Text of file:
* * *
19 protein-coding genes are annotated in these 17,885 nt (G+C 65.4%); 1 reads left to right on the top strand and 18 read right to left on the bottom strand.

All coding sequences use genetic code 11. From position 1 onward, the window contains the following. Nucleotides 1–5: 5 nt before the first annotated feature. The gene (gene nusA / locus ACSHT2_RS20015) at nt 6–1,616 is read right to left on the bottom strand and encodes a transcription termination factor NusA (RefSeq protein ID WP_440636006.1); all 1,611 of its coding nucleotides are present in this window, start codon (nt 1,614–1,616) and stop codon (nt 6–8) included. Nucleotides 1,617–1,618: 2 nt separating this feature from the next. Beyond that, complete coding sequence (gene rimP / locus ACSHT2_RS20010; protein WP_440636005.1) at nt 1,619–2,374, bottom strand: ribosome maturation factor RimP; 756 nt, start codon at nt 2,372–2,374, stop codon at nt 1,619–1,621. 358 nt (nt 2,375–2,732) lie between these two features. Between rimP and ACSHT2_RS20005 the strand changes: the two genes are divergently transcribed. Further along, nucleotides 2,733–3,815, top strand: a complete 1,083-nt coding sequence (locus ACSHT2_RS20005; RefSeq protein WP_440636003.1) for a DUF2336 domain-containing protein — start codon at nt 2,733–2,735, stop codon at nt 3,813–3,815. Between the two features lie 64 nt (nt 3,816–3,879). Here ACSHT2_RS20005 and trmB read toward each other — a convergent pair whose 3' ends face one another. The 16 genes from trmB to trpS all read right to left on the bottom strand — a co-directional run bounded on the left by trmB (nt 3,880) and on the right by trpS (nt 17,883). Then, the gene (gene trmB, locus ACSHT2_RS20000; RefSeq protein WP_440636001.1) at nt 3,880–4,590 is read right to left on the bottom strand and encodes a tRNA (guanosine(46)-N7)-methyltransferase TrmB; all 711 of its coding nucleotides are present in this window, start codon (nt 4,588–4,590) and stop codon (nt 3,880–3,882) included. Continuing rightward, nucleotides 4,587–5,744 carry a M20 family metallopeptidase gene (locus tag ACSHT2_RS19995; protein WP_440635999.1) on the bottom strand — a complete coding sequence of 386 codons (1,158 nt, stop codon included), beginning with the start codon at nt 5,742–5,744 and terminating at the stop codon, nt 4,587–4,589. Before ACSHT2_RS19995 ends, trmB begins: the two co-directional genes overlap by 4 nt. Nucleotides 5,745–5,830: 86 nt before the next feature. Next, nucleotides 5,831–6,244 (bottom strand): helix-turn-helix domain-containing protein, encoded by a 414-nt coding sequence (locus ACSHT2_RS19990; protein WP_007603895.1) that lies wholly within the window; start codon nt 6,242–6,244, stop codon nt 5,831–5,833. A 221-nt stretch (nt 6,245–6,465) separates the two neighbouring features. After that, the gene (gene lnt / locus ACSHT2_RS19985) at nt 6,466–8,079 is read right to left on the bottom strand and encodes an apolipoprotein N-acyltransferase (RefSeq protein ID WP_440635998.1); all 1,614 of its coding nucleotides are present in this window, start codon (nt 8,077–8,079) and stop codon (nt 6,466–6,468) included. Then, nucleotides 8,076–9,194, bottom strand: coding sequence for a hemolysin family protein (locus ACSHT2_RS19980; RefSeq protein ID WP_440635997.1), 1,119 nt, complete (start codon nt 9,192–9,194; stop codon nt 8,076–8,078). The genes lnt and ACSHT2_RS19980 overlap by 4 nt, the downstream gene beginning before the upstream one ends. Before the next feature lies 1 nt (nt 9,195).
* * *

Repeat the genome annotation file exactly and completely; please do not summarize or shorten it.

19 protein-coding genes are annotated in these 17,885 nt (G+C 65.4%); 1 reads left to right on the top strand and 18 read right to left on the bottom strand.

All coding sequences use genetic code 11. From position 1 onward, the window contains the following. Nucleotides 1–5: 5 nt before the first annotated feature. The gene (gene nusA / locus ACSHT2_RS20015) at nt 6–1,616 is read right to left on the bottom strand and encodes a transcription termination factor NusA (RefSeq protein ID WP_440636006.1); all 1,611 of its coding nucleotides are present in this window, start codon (nt 1,614–1,616) and stop codon (nt 6–8) included. Nucleotides 1,617–1,618: 2 nt separating this feature from the next. Beyond that, complete coding sequence (gene rimP / locus ACSHT2_RS20010; protein WP_440636005.1) at nt 1,619–2,374, bottom strand: ribosome maturation factor RimP; 756 nt, start codon at nt 2,372–2,374, stop codon at nt 1,619–1,621. 358 nt (nt 2,375–2,732) lie between these two features. Between rimP and ACSHT2_RS20005 the strand changes: the two genes are divergently transcribed. Further along, nucleotides 2,733–3,815, top strand: a complete 1,083-nt coding sequence (locus ACSHT2_RS20005; RefSeq protein WP_440636003.1) for a DUF2336 domain-containing protein — start codon at nt 2,733–2,735, stop codon at nt 3,813–3,815. Between the two features lie 64 nt (nt 3,816–3,879). Here ACSHT2_RS20005 and trmB read toward each other — a convergent pair whose 3' ends face one another. The 16 genes from trmB to trpS all read right to left on the bottom strand — a co-directional run bounded on the left by trmB (nt 3,880) and on the right by trpS (nt 17,883). Then, the gene (gene trmB, locus ACSHT2_RS20000; RefSeq protein WP_440636001.1) at nt 3,880–4,590 is read right to left on the bottom strand and encodes a tRNA (guanosine(46)-N7)-methyltransferase TrmB; all 711 of its coding nucleotides are present in this window, start codon (nt 4,588–4,590) and stop codon (nt 3,880–3,882) included. Continuing rightward, nucleotides 4,587–5,744 carry a M20 family metallopeptidase gene (locus tag ACSHT2_RS19995; protein WP_440635999.1) on the bottom strand — a complete coding sequence of 386 codons (1,158 nt, stop codon included), beginning with the start codon at nt 5,742–5,744 and terminating at the stop codon, nt 4,587–4,589. Before ACSHT2_RS19995 ends, trmB begins: the two co-directional genes overlap by 4 nt. Nucleotides 5,745–5,830: 86 nt before the next feature. Next, nucleotides 5,831–6,244 (bottom strand): helix-turn-helix domain-containing protein, encoded by a 414-nt coding sequence (locus ACSHT2_RS19990; protein WP_007603895.1) that lies wholly within the window; start codon nt 6,242–6,244, stop codon nt 5,831–5,833. A 221-nt stretch (nt 6,245–6,465) separates the two neighbouring features. After that, the gene (gene lnt / locus ACSHT2_RS19985) at nt 6,466–8,079 is read right to left on the bottom strand and encodes an apolipoprotein N-acyltransferase (RefSeq protein ID WP_440635998.1); all 1,614 of its coding nucleotides are present in this window, start codon (nt 8,077–8,079) and stop codon (nt 6,466–6,468) included. Then, nucleotides 8,076–9,194, bottom strand: coding sequence for a hemolysin family protein (locus ACSHT2_RS19980; RefSeq protein ID WP_440635997.1), 1,119 nt, complete (start codon nt 9,192–9,194; stop codon nt 8,076–8,078). The genes lnt and ACSHT2_RS19980 overlap by 4 nt, the downstream gene beginning before the upstream one ends. Before the next feature lies 1 nt (nt 9,195).